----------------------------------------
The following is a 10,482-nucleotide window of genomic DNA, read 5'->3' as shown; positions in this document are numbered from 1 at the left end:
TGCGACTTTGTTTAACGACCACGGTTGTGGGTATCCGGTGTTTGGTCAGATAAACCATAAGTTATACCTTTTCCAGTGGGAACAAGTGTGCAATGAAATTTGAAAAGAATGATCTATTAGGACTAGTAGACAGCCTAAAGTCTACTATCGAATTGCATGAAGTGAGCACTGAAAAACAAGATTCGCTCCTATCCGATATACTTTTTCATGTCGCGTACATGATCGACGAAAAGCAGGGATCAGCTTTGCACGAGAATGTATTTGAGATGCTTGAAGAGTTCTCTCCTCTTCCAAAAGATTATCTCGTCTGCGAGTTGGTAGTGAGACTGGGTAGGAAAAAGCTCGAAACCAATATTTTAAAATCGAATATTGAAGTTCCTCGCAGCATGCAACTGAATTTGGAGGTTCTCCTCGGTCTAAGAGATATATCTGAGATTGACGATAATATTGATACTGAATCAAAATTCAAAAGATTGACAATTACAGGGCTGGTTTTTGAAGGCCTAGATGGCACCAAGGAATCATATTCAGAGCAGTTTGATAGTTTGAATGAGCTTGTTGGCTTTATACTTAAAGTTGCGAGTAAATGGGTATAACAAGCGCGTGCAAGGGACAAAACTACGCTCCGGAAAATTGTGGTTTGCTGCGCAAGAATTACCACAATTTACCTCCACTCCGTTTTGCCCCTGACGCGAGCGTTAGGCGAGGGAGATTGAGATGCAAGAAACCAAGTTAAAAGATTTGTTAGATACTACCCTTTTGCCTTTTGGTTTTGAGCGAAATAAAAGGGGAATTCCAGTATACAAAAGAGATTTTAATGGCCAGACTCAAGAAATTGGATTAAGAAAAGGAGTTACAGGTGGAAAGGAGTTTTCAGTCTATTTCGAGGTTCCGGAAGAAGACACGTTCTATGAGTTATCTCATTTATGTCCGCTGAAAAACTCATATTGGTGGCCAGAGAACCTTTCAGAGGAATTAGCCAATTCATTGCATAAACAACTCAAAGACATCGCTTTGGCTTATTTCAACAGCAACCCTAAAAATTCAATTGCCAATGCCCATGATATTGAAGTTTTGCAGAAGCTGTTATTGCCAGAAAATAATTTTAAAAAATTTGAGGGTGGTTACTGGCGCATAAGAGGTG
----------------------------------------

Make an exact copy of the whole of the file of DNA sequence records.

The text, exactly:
The following is a 10,482-nucleotide window of genomic DNA, read 5'->3' as shown; positions in this document are numbered from 1 at the left end:
TGCGACTTTGTTTAACGACCACGGTTGTGGGTATCCGGTGTTTGGTCAGATAAACCATAAGTTATACCTTTTCCAGTGGGAACAAGTGTGCAATGAAATTTGAAAAGAATGATCTATTAGGACTAGTAGACAGCCTAAAGTCTACTATCGAATTGCATGAAGTGAGCACTGAAAAACAAGATTCGCTCCTATCCGATATACTTTTTCATGTCGCGTACATGATCGACGAAAAGCAGGGATCAGCTTTGCACGAGAATGTATTTGAGATGCTTGAAGAGTTCTCTCCTCTTCCAAAAGATTATCTCGTCTGCGAGTTGGTAGTGAGACTGGGTAGGAAAAAGCTCGAAACCAATATTTTAAAATCGAATATTGAAGTTCCTCGCAGCATGCAACTGAATTTGGAGGTTCTCCTCGGTCTAAGAGATATATCTGAGATTGACGATAATATTGATACTGAATCAAAATTCAAAAGATTGACAATTACAGGGCTGGTTTTTGAAGGCCTAGATGGCACCAAGGAATCATATTCAGAGCAGTTTGATAGTTTGAATGAGCTTGTTGGCTTTATACTTAAAGTTGCGAGTAAATGGGTATAACAAGCGCGTGCAAGGGACAAAACTACGCTCCGGAAAATTGTGGTTTGCTGCGCAAGAATTACCACAATTTACCTCCACTCCGTTTTGCCCCTGACGCGAGCGTTAGGCGAGGGAGATTGAGATGCAAGAAACCAAGTTAAAAGATTTGTTAGATACTACCCTTTTGCCTTTTGGTTTTGAGCGAAATAAAAGGGGAATTCCAGTATACAAAAGAGATTTTAATGGCCAGACTCAAGAAATTGGATTAAGAAAAGGAGTTACAGGTGGAAAGGAGTTTTCAGTCTATTTCGAGGTTCCGGAAGAAGACACGTTCTATGAGTTATCTCATTTATGTCCGCTGAAAAACTCATATTGGTGGCCAGAGAACCTTTCAGAGGAATTAGCCAATTCATTGCATAAACAACTCAAAGACATCGCTTTGGCTTATTTCAACAGCAACCCTAAAAATTCAATTGCCAATGCCCATGATATTGAAGTTTTGCAGAAGCTGTTATTGCCAGAAAATAATTTTAAAAAATTTGAGGGTGGTTACTGGCGCATAAGAGGTG